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Turn your grainy customer picture into high definition


Turn your grainy customer picture into high definition


Your true customer picture may upset the design agency, piss off your marketing guru and make that three-day internal strategy workshop a complete waste of time, writes Amy Motby in this guest post – but that’s great.


Listening to your customers is Marketing 101, right? So why are many organisations planning their marketing campaigns based on out-dated customer profiling and a handful of feedback, rather than on real, comprehensive customer research?

I know how easy it is to find your brand a little out of touch with customer reality. I’ve come across brands with their heads so far up their marketing strategy that they totally fail to take the two ears one mouth approach to customer feedback.

The hard truth is: if you’re not listening to your customers, you can be sure your competitors are.

It’s simple, we need to stick to our customers like white on rice. We need to listen, and we need to act on their opinions. Without honed customer listening skills, your brand is at serious risk of falling into potentially dangerous market pitfalls and of alienating loyal customers with new products or services that don’t meet their needs.

And no – internal feedback isn’t enough. Just because Clive in sales tells you that ‘your product is too expensive’ and that ‘cost is the biggest objection to purchase’, you don’t have to believe him.

Remember: independent customer research rarely lies.


Why brands stop listening

I’ve seen many brands lose their way when it comes to customer relations. The most common reasons include:

  • Scepticism: You don’t believe market research works.
  • Overload: You’ve amassed so much data that you don’t know how to start interpreting it.
  • Investment: You’re up against domineering groups of individuals who’ve invested time and money in a particular marketing idea.
  • Proximity: You’re just too close to your product or service and have forgotten that your customers don’t necessarily have the same level of knowledge or interest.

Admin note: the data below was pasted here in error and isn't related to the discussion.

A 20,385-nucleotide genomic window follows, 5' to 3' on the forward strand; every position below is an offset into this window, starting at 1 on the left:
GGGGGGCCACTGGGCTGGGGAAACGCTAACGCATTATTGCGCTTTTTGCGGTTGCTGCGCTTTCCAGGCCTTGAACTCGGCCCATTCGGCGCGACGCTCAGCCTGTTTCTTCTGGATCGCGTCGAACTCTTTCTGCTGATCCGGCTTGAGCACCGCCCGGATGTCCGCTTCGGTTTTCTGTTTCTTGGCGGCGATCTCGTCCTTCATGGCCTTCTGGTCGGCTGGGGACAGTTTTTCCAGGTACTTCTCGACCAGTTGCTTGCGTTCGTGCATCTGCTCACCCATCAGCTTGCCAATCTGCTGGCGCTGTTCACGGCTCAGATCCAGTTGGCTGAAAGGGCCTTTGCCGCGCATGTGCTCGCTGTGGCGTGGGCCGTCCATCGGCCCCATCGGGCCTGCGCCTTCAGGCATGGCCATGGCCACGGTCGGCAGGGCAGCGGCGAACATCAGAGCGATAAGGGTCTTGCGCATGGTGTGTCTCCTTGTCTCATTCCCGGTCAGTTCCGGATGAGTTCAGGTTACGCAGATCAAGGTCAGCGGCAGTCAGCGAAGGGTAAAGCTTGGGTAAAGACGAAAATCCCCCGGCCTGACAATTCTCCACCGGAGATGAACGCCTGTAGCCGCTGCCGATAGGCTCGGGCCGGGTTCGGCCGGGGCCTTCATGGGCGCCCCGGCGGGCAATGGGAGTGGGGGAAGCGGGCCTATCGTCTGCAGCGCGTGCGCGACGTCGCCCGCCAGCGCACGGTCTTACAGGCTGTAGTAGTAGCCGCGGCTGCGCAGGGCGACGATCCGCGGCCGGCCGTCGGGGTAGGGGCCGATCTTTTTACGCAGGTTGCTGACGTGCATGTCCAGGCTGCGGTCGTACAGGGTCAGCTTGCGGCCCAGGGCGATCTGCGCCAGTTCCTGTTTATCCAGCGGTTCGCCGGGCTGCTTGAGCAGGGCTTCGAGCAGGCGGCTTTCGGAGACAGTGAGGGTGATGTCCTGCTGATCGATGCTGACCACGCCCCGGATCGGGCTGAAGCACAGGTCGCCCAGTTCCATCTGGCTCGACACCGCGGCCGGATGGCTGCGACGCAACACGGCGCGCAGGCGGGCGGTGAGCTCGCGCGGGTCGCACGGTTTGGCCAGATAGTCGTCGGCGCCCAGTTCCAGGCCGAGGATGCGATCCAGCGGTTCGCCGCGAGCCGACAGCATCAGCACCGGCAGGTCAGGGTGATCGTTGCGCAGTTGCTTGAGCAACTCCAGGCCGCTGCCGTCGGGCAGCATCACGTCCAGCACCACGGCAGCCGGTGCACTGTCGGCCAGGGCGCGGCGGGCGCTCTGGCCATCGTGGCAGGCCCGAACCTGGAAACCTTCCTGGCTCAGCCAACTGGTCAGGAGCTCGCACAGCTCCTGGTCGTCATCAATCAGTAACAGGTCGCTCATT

• Narrow views: You’ve spent a day on a ‘customer connection program’, talked to two outspoken customers and used this as the basis for your entire campaign.
  • Politics: Your organisation is packed with silos, overlapping roles, differing KPIs and business units, all pulling in different directions. 
  • Poor presentation: Any research you have done has been presented in the ‘death by PowerPoint’ method, which leads to low interest levels.


How to start listening

In all honesty, switching your listening ears on isn’t that difficult. There are a number of ways to quickly and efficiently place your finger firmly on your customer’s collective pulse:

  • Segmentation: Keep your customer profiles up to date and ensure they are attitudinal and capture the customer’s true voice.
  • Discussions: Face to face, over the phone or online. It’s easy enough to schedule interview time with customers in your target groups.
  • Communities: Becoming an active participant in a relevant online community where you can hear the opinions and feelings direct from the horses mouth. These days, communities can be formed instantly to get that quick answer or viewpoint.
  • Shopper safaris: Engaging customers in either a real life or cyber safari is a great way to capture every emotion from shopping list creation to product usage.


Don’t just hear what you want to hear

With any kind of research, you have to be careful you don’t skew the results. Often I see brands setting up research tasks and questions that have little to do with real life situations or offer no tangible customer insights, such as:

  • Please tell me which of these 28 flavours of jam you prefer?
  • Would you describe our brand as aspirational, flexible or inspiring?
  • On a scale of one to 10, how likely would you be to buy our services?


Want to hear a joke about a vacuum? Never mind, it sucks. The truth is that market research carried out in a vacuum is useless. It’s vital to capture the customer’s perspective fully, assessing their thoughts, emotions and actions in as realistic a way as possible.


Turn your grainy customer picture into high definition

If you want your organisation to be truly customer centric, you must combine what you need with continuous learning. Often, you’ll have your hypothesis confirmed and enjoy the reassuring feeling that you’re heading in the right direction.  Sometimes, you’ll be challenged or surprised by problems you’d never thought of and complaints you didn’t realise were an issue.

And yes, occasionally, the true and listened-to voice of your customer will upset the design agency, piss off your marketing guru and make that three-day internal strategy workshop a complete waste of time.

But wouldn’t you rather know that your product is a giant flop before, rather than after, the million-dollar launch? 


Amy Motby is a research consultant at Play Market Research. She’s worked with brands to help them reconnect with their customers for over 12 years. Contact her at [email protected].


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